Cross posted at our new beta site Voices on the Square.That’s right; the tired huddled masses yearning for a living wage need not apply for real representation in 2012. Many do not want to talk about it during campaign season. However, it’s not going away, and there’s a reason; unlike what neoclassical/neoliberal economic garbage stipulates, high unemployment can continue on indefinitely.
There will be no general equilibrium. There will be no confidence fairy. It’s very scary unless something serious is done about this problem. Basic problem solving logistics dictate that you have to at least talk about the right solutions(stimulus/deficit spending/prosecuting financial crimes for LYING-MORE/debt forgiveness) before having any hope of implementation in the future, election or no.
That reality is neither seen nor heard in Washington DC. It is all talk of tax cuts (Middle class/for the wealthy) and deficits as far as the eye can see. You see, income/payroll taxes are for people that actually have income. That’s why focusing purely on tax cuts in this economic climate is not a big enough sum.
It’s the same in this Presidential campaign. We can literally see the pain from month to month with every lackluster jobs report failing or barely holding even with population growth. We’re not even making any inroads from the initial downturn all jobs reports should be benchmarked to, and Yves Smith lays out clearly why this is true.
There was rending of garments and wearing of sackcloth last week when the jobs report came in at only 80,000 new jobs created in June, the third disappointing report in a row. Pundits looked to find cheer despite the disappointing outcome. For instance, the number of hours worked rose, and 25,000 temps were added, which the optimists used to contend that employers saw more demand, but weren’t quite confident enough to make permanent hires. Citigroup’s Tobias Levkovich argued that more firms are planning to add jobs. The gloomsters pointed out that global manufacturing output is weakening, and new orders in particular are signaling contraction. And John Hussman noted (hat tip Scott):That’s quite an illuminating and disturbing chart from the Great MMT economist Warren Mosler; someone who ran for President and the Senate but lost which is a shame. It would be nice to have at least one politician who understood our fiscal and monetary system in tact but as of now we have none. That fact, like this administration letting go of public workers at this rate and bragging about it, is harmful to society and the economy. U6 Unemployment would be under 8%, officially, if the public work force wasn’t cut in this fashion across the board.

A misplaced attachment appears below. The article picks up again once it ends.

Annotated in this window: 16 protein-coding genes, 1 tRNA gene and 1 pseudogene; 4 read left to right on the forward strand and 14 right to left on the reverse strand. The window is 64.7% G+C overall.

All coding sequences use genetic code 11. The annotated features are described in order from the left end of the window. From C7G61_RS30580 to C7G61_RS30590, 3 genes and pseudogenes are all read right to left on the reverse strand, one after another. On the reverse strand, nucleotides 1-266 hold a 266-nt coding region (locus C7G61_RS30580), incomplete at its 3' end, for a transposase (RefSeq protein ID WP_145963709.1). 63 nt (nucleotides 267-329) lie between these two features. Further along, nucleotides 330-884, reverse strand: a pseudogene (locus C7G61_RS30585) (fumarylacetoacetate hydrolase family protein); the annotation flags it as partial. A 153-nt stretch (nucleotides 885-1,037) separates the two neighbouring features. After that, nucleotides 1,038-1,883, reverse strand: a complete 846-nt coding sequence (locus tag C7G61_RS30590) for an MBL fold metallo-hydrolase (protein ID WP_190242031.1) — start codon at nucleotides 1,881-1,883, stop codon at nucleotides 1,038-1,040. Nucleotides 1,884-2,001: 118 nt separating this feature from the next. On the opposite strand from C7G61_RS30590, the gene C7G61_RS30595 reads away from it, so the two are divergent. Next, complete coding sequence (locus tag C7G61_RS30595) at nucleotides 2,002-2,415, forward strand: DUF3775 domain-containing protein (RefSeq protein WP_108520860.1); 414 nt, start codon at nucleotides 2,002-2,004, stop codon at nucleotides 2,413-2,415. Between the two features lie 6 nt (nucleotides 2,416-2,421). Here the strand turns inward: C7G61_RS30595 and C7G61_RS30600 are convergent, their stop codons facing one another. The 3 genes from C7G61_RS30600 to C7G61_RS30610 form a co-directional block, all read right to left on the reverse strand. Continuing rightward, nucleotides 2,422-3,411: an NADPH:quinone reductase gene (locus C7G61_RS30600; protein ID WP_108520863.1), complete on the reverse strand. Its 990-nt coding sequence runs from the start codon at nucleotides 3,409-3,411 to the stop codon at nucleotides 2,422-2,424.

As for the June employment figures, the internals provided by the household survey were more dismal than the headline number. The net source of job growth was the 16-19 year-old cohort (even after seasonal adjustment that corrects for normal summer hiring). Employment among workers over 20 years of age actually fell, with a 136,000 plunge in the 25-54 year-old cohort offset by gains in the number of workers over the age of 55. Among those counted as employed, 277,000 workers shifted to the classification “Part-time for economic reasons: slack work or business conditions.”[………………]
And increasingly, when I see the Wall Street Journal interview the owner/operators of small or medium-sized businesses, a surprising number display contempt towards workers (you’ll see it particularly when they complain that they can’t find enough good workers, which in the overwhelming majority of cases means they aren’t willing to pay up for the sort of people they’d like to hire). There is similarly more than a bit of inside the Beltway detachment from what is happening in the heartlands, in part due to the fact that the DC area is holding up well thanks to the rising tide of lobbyist dollars. For instance, I recall Gene Sperling making the case that the Administration had created a lot of good middle class jobs, and I realized there was something discordant about his remarks. I realized later that Sperling’s “middle class” was an abstraction, people like construction workers, not the sort he really knew personally. And the Administration’s has not only failed to offset the shrinkage of state and local positions, it’s managed to destroy jobs all on its own. This chart is from Warren Mosler (hat tip Cullen Roche):
A second cause is the strong shift to an anti-inflationary policy bias. Paul Volcker allegedly monitored construction wages to see if he had succeeded in beating inflation. Having labor slack was one way to reduce labor bargaining power and keep price pressures at bay. So high and moderately high levels of unemployment don’t raise the same degree of alarm that they once did. Reagan was freaked out when unemployment rose over 8% and took much more aggressive measures to combat it than Obama has.
I guess trying to defy electoral history seems like the preferred route for some reason unlike Reagan who was surprisingly more worried about over 8% unemployment than this president. The lack of enthusiasm, sometimes disdain, for the public work force, particularly public sector unions, has reverberated throughout the nation. The Democratic Party welcomes losses such as the recent painful one in WI by not standing loud and proud for public unions and the public workforce.